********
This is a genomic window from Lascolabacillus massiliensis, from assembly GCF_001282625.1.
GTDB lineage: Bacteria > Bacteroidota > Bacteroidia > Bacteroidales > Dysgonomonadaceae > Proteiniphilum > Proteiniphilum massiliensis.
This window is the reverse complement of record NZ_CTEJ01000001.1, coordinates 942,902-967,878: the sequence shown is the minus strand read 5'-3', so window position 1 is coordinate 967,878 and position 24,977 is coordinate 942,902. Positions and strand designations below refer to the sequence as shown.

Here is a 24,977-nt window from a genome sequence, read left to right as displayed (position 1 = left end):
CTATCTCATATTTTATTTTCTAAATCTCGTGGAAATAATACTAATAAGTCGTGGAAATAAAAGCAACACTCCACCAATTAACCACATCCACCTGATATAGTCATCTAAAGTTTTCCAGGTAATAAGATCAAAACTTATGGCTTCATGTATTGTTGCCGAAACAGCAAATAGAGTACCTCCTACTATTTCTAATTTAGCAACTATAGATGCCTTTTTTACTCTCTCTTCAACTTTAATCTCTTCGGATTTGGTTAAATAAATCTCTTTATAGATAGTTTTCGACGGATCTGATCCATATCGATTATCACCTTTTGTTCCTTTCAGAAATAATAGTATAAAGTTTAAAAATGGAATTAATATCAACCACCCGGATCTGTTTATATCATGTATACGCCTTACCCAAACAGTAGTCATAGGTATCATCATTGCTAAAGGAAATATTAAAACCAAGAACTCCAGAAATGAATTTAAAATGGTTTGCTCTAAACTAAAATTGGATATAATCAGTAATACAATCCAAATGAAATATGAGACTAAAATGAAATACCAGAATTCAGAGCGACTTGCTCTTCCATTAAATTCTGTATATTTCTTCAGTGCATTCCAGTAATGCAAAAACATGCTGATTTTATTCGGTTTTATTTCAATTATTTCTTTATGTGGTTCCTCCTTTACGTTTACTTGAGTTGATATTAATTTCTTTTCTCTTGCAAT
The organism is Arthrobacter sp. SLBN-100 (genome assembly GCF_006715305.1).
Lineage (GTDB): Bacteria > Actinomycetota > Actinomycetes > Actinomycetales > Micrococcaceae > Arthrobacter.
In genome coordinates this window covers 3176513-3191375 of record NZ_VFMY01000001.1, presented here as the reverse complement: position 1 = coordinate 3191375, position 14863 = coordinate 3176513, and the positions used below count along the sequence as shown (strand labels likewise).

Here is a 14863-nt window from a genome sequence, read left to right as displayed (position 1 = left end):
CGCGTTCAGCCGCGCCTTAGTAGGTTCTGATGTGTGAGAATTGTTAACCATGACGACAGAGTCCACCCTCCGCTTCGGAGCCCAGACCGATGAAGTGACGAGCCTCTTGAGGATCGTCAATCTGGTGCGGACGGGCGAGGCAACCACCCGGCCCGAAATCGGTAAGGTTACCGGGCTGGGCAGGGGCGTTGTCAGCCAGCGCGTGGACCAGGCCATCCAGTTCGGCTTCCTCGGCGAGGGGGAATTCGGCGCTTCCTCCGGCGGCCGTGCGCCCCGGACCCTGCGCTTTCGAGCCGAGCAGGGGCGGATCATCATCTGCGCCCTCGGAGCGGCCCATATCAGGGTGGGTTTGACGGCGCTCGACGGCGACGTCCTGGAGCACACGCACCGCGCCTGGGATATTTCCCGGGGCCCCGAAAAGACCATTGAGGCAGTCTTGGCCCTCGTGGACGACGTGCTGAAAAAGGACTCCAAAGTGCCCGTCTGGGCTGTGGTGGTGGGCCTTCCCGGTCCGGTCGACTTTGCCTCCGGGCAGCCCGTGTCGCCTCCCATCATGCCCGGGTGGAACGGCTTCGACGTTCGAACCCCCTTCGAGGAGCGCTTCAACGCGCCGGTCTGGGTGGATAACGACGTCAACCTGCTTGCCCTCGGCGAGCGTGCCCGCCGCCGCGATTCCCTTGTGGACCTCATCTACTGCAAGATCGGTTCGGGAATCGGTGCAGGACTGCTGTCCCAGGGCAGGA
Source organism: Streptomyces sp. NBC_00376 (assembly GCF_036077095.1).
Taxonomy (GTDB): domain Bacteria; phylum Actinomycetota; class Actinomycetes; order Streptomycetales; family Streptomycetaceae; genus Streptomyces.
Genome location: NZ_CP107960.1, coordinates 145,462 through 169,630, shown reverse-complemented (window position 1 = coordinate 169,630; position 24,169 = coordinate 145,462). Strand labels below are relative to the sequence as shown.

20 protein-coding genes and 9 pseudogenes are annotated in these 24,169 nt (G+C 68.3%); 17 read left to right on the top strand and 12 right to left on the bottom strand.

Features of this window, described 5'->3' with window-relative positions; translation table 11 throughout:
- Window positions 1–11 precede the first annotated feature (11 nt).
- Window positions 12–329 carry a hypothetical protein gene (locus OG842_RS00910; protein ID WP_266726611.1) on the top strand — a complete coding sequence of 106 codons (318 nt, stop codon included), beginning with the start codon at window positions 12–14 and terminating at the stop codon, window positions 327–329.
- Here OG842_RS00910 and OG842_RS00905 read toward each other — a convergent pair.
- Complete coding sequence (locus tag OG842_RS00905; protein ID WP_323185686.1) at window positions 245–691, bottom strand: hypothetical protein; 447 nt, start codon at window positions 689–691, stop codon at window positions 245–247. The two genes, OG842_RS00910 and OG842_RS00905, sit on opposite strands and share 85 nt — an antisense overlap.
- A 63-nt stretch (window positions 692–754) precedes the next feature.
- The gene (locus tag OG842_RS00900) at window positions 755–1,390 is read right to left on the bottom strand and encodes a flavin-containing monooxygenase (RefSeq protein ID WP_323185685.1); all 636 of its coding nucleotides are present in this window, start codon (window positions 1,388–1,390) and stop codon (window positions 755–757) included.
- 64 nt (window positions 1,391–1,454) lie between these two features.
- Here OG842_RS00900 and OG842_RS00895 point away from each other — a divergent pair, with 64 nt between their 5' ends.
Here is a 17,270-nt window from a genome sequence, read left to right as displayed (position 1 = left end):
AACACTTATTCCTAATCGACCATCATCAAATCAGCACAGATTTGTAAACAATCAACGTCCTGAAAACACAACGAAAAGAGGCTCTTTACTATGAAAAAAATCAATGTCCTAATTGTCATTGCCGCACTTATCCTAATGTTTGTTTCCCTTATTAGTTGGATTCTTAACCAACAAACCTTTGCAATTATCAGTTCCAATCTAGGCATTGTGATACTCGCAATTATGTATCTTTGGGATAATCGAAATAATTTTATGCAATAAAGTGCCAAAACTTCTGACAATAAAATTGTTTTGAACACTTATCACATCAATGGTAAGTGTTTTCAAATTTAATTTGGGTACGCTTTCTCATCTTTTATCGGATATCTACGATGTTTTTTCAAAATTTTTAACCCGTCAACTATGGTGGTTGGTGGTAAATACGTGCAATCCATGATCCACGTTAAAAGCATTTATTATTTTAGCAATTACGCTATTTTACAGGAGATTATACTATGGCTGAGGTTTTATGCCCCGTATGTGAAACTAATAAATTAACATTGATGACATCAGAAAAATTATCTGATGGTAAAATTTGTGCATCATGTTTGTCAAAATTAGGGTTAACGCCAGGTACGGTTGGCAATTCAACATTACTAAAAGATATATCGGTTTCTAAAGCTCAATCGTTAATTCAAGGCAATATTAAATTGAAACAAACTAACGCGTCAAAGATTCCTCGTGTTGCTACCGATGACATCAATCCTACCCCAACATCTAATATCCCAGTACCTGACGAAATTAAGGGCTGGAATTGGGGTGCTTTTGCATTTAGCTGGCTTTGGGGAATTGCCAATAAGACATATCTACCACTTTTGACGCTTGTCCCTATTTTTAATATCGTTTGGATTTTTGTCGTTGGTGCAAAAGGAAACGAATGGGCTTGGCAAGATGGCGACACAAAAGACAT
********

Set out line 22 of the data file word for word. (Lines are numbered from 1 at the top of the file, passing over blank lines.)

- 64 nt (window positions 1,391–1,454) lie between these two features.